Cleveland Police Chief Constable Mike Veale said: “Whatever spin is put on today’s announcement; I am outraged that once again my ability to provide appropriate policing resources has been significantly hampered.
“There is a grave issue with the police funding formula that disadvantages our communities hardest. This has been demonstrated again in the settlement today which shows millions more going to parts of the country, particularly in the south, with significantly lower levels of crime and deprivation than Cleveland.
“My colleagues at the Police Federation have described the announcement as putting a ‘sticking plaster over a broken bone’ and I completely agree. The funding formula is broken and soon even the plaster will not be adequate to hold together the shattered financial position of British policing.
“I hope that those with influence across the country will join me in calling for urgent action around the funding formula. This cannot go on.”
PFEW chair John Apter said the Government has recognised that the additional costs to policing from pension rules changes “was of their own making” and the additional funding announced will “give forces some breathing space”.
However, he said his members “are on their knees trying to keep up with the rising tide of crime with nearly 22,000 fewer officers”, as a result of police budgets being slashed by 19 per cent in real terms by austerity policies.
“The reality is that this new funding won’t lead to hundreds more officers on the streets and PCCs and chief constables have to be honest about that. This is a standstill policing budget – it will plug the gap to a degree, but householders are unlikely to experience a tangible improvement in their area.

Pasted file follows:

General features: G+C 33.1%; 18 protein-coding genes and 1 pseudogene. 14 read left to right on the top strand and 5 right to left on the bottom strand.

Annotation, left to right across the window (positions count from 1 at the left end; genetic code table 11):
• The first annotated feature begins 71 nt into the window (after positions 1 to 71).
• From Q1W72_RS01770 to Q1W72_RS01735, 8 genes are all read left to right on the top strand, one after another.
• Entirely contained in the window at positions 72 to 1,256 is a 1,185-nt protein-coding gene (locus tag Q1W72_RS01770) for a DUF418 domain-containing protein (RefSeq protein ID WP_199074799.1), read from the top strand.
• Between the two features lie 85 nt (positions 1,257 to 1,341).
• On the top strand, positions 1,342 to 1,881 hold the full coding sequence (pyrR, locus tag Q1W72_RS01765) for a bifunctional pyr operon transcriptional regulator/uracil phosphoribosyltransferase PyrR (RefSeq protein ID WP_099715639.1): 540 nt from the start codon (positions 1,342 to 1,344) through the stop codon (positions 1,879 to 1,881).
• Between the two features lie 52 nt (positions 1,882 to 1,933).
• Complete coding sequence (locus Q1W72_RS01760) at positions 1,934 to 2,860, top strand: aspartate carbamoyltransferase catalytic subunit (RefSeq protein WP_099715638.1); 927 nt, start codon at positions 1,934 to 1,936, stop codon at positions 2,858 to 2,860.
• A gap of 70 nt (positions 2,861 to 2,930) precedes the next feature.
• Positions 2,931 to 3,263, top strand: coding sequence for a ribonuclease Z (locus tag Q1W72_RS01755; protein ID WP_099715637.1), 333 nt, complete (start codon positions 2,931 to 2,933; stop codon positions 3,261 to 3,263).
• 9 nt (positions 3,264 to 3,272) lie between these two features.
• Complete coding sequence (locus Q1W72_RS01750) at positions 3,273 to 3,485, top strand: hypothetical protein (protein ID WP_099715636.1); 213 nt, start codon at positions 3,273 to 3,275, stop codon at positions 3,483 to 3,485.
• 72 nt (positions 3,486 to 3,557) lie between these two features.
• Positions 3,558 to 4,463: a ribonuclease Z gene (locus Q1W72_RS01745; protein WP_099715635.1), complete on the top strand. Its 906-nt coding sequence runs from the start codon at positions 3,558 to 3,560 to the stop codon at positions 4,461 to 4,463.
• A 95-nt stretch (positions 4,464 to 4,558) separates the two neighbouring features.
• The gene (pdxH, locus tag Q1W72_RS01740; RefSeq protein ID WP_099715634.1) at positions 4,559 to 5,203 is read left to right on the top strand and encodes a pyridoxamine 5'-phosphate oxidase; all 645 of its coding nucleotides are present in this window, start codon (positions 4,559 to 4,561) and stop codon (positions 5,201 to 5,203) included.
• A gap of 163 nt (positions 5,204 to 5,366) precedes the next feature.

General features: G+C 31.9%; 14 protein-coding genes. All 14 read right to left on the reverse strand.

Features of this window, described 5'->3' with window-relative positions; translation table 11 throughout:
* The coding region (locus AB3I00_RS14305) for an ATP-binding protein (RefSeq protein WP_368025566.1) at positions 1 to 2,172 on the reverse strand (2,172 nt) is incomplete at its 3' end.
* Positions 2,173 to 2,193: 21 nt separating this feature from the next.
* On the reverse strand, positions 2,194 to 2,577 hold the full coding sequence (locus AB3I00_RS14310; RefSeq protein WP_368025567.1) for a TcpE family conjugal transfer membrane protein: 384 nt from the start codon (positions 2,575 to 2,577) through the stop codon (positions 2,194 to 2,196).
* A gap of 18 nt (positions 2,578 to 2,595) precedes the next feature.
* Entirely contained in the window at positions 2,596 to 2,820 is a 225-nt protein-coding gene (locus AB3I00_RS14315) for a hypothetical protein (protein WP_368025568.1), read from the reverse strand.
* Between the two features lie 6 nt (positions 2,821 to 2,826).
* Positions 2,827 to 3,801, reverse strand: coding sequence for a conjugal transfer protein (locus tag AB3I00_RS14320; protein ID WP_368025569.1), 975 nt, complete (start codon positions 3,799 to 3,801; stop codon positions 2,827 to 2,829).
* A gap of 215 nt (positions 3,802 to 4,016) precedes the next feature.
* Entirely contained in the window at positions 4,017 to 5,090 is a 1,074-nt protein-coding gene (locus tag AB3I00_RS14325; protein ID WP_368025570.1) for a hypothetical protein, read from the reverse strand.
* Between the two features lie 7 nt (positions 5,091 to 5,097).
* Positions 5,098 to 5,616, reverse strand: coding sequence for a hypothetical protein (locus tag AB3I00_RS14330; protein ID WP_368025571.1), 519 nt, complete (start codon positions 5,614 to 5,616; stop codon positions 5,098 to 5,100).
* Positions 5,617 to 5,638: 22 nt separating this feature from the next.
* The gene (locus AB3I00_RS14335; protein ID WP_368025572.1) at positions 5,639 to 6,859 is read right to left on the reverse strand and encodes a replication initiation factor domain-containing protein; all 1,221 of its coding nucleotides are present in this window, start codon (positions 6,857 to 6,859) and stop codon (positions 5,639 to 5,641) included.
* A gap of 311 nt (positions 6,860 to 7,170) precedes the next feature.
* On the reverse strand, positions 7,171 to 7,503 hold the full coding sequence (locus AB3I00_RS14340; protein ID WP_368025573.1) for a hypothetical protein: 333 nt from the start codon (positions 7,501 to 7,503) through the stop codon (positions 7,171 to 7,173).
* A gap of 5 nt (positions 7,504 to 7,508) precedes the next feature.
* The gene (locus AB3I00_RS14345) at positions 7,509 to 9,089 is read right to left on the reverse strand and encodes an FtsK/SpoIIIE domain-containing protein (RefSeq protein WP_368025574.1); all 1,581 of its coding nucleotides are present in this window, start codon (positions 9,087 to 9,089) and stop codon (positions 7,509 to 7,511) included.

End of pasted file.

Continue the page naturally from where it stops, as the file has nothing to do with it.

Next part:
“What is needed now is long-term financial investment in the service to pull it back from the brink so that we can start being more proactive again, ploughing more resources back into things that matter to the public, like neighbourhood policing and the frontline, and building better relationships to keep local communities safe.”
Minister for Policing and the Fire Service, Nick Hurd, said: “We recognise the police face significant financial pressures in the coming year.
“This settlement offers a substantial increase in funding for the whole police system to ensure forces recruit, meet local priorities and continue to improve efficiency to free up resources for the front line.
“Additionally, the settlement will again see £175 million going into the Police Transformation Fund, which includes investment for innovative new crime prevention techniques and a new national welfare service for front line officers, and £495 million for national police technology capabilities.”
“The police have been making good progress on key areas of reform, but we are clear that extra funding alone is not sufficient to meet the demands they face.
“They must continue to identify opportunities to improve efficiency and productivity and we are challenging every police force to contribute to commercial savings, so that more resources can be freed up for frontline crime fighting.
“This Government will always back the police and the wider criminal justice system. This support and investment will be followed by a coherent long-term plan at the Spending Review for how we will improve outcomes for the public and make our communities safer.”